Queensland Holidays - The Official Tourism Site for Queensland

Experience Adventure

Non-Swimmers

You don’t even need to get wet to appreciate the beauty and variety of this wondrous natural attraction. For a non-swimmer or for those who just like to stay dry, there are pontoons or floating platforms in the ocean with underwater viewing areas, glass bottom boats and semi-submersibles. Land-based underwater observatories offer a very solid place to put your feet and the amazing opportunity to look up into the fascinating underwater world.

Pontoon/Platform

Many day-cruise operators travel to permanent moorings in the form of a platform or pontoon. These can be quite elaborate with tables and chairs, shade and fresh water showers, just like visiting a floating island on the reef. They allow easy access into the water for diving, snorkelling, swimming and other reef activities. You can even sleep overnight on one in the Whitsundays!

Underwater Observatory

There are underwater observatories on Green Island in Tropical North Queensland and on Hook Island in the Whitsundays. These let you watch and learn about marine life in the wild while staying dry!. Some of the pontoons out at the reef also have purpose built observatories so you can follow the snorkellers and divers along with the fish.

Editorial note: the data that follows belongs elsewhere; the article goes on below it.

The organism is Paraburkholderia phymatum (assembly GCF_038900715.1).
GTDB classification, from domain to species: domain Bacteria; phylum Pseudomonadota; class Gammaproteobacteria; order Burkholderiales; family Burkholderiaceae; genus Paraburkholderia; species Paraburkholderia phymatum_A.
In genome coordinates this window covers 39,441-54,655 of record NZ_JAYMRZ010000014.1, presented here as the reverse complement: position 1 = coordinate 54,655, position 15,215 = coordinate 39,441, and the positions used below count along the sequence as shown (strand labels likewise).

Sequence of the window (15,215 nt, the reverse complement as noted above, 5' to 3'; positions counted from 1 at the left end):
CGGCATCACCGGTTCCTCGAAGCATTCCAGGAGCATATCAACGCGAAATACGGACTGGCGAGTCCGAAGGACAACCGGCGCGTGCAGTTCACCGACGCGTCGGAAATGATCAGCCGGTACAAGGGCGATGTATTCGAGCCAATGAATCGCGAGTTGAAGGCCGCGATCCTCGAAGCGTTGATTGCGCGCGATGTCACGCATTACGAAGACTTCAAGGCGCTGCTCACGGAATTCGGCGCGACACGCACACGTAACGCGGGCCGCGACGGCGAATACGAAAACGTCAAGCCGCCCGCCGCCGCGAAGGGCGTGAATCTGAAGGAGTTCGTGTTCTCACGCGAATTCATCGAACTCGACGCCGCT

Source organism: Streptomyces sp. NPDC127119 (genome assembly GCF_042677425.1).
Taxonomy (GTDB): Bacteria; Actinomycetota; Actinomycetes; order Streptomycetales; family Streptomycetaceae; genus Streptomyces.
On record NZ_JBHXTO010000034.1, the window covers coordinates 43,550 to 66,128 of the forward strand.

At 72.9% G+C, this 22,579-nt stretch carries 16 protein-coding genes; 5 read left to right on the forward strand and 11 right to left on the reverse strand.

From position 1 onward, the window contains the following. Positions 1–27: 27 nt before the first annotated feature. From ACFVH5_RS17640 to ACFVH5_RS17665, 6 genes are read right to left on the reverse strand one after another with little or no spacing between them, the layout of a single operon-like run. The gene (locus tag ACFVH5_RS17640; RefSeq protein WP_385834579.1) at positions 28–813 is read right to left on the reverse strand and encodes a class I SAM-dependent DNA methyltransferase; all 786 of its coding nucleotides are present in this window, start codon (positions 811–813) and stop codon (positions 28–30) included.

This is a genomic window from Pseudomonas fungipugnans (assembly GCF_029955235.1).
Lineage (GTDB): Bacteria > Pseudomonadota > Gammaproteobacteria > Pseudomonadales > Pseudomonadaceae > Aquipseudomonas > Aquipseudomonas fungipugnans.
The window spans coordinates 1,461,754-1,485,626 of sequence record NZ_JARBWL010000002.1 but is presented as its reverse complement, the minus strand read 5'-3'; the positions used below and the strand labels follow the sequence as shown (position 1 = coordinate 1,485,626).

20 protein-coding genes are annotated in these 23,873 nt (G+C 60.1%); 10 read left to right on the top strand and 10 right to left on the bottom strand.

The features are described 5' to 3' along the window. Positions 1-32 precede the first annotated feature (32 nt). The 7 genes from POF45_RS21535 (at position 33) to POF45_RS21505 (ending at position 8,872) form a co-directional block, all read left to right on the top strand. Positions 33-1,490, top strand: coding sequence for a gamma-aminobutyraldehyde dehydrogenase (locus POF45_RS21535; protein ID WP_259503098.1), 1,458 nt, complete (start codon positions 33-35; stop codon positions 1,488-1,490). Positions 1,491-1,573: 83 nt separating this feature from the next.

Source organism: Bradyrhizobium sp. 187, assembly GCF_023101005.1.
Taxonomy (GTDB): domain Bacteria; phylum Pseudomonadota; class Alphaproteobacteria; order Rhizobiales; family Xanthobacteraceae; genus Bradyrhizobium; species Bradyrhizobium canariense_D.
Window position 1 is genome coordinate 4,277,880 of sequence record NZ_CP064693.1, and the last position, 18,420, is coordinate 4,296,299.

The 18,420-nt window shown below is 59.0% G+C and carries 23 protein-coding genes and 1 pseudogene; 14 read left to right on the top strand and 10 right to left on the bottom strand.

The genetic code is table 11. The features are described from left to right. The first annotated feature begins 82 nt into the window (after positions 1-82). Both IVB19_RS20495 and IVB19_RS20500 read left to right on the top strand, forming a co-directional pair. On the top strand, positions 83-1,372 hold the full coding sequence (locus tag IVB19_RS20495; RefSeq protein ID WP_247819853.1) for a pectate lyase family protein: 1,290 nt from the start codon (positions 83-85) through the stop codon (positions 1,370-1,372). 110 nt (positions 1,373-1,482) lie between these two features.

Glass Bottom Boat / Semi-Submersible

If you want to see eye to eye with some of the marine life without getting wet, try a semi-submersible or a glass bottom boat tour. The semi-submersible sits deeper in the water with glass side panels while the glass bottom boat skims across the surface; great for shallow coral areas.

Land Based Reef Attractions

Whether you are short of time or have a preference for terra firma, you don't have to leave land to enjoy the natural wonders of Queensland's underwater world.

Fancy feeding a shark, swimming with dolphins or even shaking hands with a seal? Aquariums and marine theme parks in Townsville and on the Gold Coast and Sunshine Coast offer the chance to interact with marine life in an environment that is safe for us and for our salty friends. They also conduct vital research on marine creatures and offer visitor education programs and rare opportunities to interact with marine animals.

The world's largest coral reef aquarium in Townsville is an aquatic zoo providing an experience that's as close as you can get to the real thing. Exposed to the same diurnal and seasonal climatic changes as the Great Barrier Reef, this built habitat is home to more than 130 species of corals, 120 kinds of tropical fish, sea stars, urchins, cucumbers, snails, worms, sponges and more.

Many island resorts run interpretive marine education programs and also offer visits to research stations where guests learn about the reef first-hand from marine biologists.

Interpretive signage on display in coastal regions provides a great snapshot of the marine life than can be found locally as well as giving useful pointers on what visitors should do so that these plants and animals remain undisturbed for others to enjoy.



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